Writer’s Journal: Plotting vs. Pantsing

Welcome back to Austen Promises and the Writer’s Journal!


I searched my previous Writer’s Journal posts to see if I had written about this topic, but could not find where I had, so I decided to write about it this week.

I have, in the past, been what’s referred to as a pantser. I took the germ of an idea and went with it. I had no plan, no outline, not even notes to guide me. I flew by the seat of my pants. I actually prefer to write this way, and I was pretty good at it.

Then I went full time and discovered that to write a consistent and significant amount every day, I need to know where I am going with the story. I need to have a target to aim for. I need a plot laid out in advance.


This does not translate, of course, into me suddenly becoming a plotter. I hate outlines, and though I’m perfectly capable of writing them for nonfiction, I have no understanding of them when it comes to fiction. Crazy, I know, but true.

What I do cannot really be described as an outline. I loosely follow what is known as a three-act structure. I have a beginning point. An introduction, if you will. Then I have four obstacles that I lay out to trip Darcy and Elizabeth up. At the end, I have a wrap-up, which means a wedding for them or whatever that shows their happily ever after.

To keep myself on target with the pacing, I take the desired word count and subtract 5,000. This is the number of words I have for my HEA/wedding/ending. Hugs and kisses and I love you’s. Then, I take the remaining word count and divide by four. The quotient (answer) is the number of words, roughly, that each “section” should contain.

For example, if I want to write a 60,000-word book, I subtract 5,000 for my ending. That’s a chapter or two. Then, I take the remaining 55,000 and divide it by four. My answer (quotient) is 13,750. So, the introduction through the end of the first obstacle (where it’s overcome) should be about 13,750 words long. Then, the time between the resolution of the first obstacle and the resolution of the second should be the same length. So, when I get to 27,500 words, I will be about halfway through the book. Then, obstacle three happens and is resolved. Then, there is one more obstacle to overcome, and it should be something that seems insurmountable. “All hope is lost” is how Rose and Leenie explained it to me. By the time that is resolved, we have come to 55,000 words and all we should have left is the hugs and kisses and HEA wrap up.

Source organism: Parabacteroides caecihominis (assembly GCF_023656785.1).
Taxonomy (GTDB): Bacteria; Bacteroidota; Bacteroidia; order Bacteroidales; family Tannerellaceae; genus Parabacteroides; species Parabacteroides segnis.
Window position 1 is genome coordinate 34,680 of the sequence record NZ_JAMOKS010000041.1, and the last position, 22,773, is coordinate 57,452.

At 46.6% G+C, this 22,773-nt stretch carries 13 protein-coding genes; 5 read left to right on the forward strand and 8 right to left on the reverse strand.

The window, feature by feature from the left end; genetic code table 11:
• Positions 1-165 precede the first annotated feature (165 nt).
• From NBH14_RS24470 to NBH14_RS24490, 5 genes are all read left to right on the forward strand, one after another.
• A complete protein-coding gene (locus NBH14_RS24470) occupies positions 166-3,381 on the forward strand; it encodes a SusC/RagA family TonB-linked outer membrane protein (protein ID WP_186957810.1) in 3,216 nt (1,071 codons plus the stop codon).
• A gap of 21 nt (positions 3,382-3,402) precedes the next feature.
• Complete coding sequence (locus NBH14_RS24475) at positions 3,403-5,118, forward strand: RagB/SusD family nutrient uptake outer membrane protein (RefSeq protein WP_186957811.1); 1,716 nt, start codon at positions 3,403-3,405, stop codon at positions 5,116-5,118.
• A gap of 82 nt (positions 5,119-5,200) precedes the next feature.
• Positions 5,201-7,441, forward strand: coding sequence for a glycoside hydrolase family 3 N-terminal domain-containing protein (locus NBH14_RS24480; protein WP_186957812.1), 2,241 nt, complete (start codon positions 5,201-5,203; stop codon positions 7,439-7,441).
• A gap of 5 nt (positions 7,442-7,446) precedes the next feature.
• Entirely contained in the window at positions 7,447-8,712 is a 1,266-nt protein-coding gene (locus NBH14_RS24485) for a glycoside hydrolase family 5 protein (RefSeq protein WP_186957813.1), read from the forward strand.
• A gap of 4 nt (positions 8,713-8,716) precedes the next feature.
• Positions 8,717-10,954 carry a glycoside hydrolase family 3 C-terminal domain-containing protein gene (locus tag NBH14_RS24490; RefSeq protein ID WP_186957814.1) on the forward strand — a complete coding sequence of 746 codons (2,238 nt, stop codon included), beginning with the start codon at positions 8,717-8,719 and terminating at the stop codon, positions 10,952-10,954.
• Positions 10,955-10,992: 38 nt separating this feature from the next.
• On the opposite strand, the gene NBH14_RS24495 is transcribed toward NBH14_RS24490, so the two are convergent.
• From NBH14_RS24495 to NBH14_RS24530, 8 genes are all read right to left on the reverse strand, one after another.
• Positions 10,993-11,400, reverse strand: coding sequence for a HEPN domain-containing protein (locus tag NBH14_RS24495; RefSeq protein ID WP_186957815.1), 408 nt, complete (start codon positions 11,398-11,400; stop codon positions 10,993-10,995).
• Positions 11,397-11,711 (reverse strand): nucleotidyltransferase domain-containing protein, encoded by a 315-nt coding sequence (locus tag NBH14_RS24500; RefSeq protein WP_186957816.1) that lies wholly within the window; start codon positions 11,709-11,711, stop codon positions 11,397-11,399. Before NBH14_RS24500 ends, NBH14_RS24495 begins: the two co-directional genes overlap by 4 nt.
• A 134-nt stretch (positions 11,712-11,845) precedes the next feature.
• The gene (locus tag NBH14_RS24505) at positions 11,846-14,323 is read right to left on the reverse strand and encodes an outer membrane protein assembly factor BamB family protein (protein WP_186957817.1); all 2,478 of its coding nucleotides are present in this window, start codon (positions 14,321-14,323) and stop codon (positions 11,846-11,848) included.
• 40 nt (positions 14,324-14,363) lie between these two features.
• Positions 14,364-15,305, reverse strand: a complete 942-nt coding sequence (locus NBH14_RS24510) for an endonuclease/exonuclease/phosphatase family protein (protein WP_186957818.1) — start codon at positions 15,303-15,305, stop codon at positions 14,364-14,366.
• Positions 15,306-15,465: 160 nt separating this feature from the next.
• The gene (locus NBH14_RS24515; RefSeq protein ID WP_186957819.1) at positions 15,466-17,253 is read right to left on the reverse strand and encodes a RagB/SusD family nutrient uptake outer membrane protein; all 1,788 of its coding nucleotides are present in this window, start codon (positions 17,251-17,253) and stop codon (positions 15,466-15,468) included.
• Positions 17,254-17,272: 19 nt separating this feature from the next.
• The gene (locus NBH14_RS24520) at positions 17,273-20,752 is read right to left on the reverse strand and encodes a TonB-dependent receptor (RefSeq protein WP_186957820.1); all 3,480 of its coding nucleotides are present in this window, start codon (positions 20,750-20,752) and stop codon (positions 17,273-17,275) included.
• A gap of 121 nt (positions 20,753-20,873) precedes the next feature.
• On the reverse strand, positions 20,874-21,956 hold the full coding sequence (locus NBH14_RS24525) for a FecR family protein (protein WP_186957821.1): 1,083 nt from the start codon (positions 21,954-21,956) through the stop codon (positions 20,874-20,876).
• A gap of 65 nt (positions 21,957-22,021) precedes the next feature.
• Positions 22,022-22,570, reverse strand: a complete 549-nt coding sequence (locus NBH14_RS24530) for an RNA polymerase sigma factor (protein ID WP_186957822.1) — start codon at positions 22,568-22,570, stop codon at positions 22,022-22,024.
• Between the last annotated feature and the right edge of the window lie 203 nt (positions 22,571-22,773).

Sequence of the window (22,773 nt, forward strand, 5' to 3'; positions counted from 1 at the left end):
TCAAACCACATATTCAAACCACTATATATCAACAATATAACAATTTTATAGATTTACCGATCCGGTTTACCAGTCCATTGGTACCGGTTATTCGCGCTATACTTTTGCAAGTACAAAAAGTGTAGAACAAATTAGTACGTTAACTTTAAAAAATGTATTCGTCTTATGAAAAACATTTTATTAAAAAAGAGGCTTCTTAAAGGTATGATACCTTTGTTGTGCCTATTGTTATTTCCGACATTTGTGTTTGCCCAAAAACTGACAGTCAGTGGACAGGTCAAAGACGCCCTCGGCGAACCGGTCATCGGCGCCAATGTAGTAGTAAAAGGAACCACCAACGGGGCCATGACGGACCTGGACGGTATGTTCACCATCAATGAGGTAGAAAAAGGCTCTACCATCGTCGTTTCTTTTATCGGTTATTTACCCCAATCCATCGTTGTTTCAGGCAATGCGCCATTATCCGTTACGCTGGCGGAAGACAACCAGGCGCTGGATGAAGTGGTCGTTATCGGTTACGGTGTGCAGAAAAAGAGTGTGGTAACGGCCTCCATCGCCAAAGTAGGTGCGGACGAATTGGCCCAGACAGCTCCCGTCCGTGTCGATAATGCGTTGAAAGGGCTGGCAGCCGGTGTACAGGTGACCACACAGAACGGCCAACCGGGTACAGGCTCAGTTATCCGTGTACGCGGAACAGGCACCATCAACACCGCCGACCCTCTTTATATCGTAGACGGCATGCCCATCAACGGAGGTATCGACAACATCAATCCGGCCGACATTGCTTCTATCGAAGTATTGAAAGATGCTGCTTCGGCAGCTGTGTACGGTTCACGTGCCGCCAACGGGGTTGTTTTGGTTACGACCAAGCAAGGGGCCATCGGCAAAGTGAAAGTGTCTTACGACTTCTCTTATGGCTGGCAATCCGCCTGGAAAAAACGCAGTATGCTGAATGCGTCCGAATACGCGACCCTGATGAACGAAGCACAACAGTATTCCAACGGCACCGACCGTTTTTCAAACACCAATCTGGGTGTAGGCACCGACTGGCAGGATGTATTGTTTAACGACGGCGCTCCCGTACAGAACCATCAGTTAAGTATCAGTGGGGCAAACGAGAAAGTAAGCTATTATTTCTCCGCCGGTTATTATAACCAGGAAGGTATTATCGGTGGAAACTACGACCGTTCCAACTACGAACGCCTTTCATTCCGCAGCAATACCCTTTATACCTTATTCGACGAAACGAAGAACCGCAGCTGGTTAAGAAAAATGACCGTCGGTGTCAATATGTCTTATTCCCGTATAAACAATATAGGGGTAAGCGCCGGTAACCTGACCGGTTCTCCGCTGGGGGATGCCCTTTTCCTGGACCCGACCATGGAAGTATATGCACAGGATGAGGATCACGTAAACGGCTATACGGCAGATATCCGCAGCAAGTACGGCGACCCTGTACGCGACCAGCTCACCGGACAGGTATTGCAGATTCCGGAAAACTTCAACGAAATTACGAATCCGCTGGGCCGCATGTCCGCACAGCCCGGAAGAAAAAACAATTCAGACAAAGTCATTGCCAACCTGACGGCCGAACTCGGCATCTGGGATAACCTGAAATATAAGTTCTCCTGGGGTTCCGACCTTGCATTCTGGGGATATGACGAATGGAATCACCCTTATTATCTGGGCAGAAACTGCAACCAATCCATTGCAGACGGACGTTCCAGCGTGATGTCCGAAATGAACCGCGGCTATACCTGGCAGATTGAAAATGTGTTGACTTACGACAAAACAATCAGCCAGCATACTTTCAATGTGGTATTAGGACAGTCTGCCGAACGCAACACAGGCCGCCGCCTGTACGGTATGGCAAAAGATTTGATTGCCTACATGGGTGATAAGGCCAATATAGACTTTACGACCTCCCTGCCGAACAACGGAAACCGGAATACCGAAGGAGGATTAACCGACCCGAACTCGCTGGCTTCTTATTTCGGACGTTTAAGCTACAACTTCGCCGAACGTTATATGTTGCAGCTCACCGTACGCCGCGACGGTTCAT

This all sounds easy on paper, all written out like this. But, it’s not. Not at all. I get all tangled up in it every single time I go to plan out a new book. I don’t want my friends to have to spoon-feed me plot points every time, so I need to get this in my head, but it’s a painful process.

At this point with the new story, I have four things that I feel could trip Darcy and Lizzy up on their way to their HEA. I’m not sure it’s correct, but it’s possible that as I write, things will become clearer. I’m going to try, anyway.

And, let me say, God bless Leenie and Rose. They have the patience of saints with me and my thickheadedness! <3

Come back next Wednesday for another peek into my journal! <3


Amazon     Nook     KOBO     Apple

My Gumroad Store     Me at Austen Authors

My Patreon Page

Sign up for my mailing list

Leave a Reply

This site uses Akismet to reduce spam. Learn how your comment data is processed.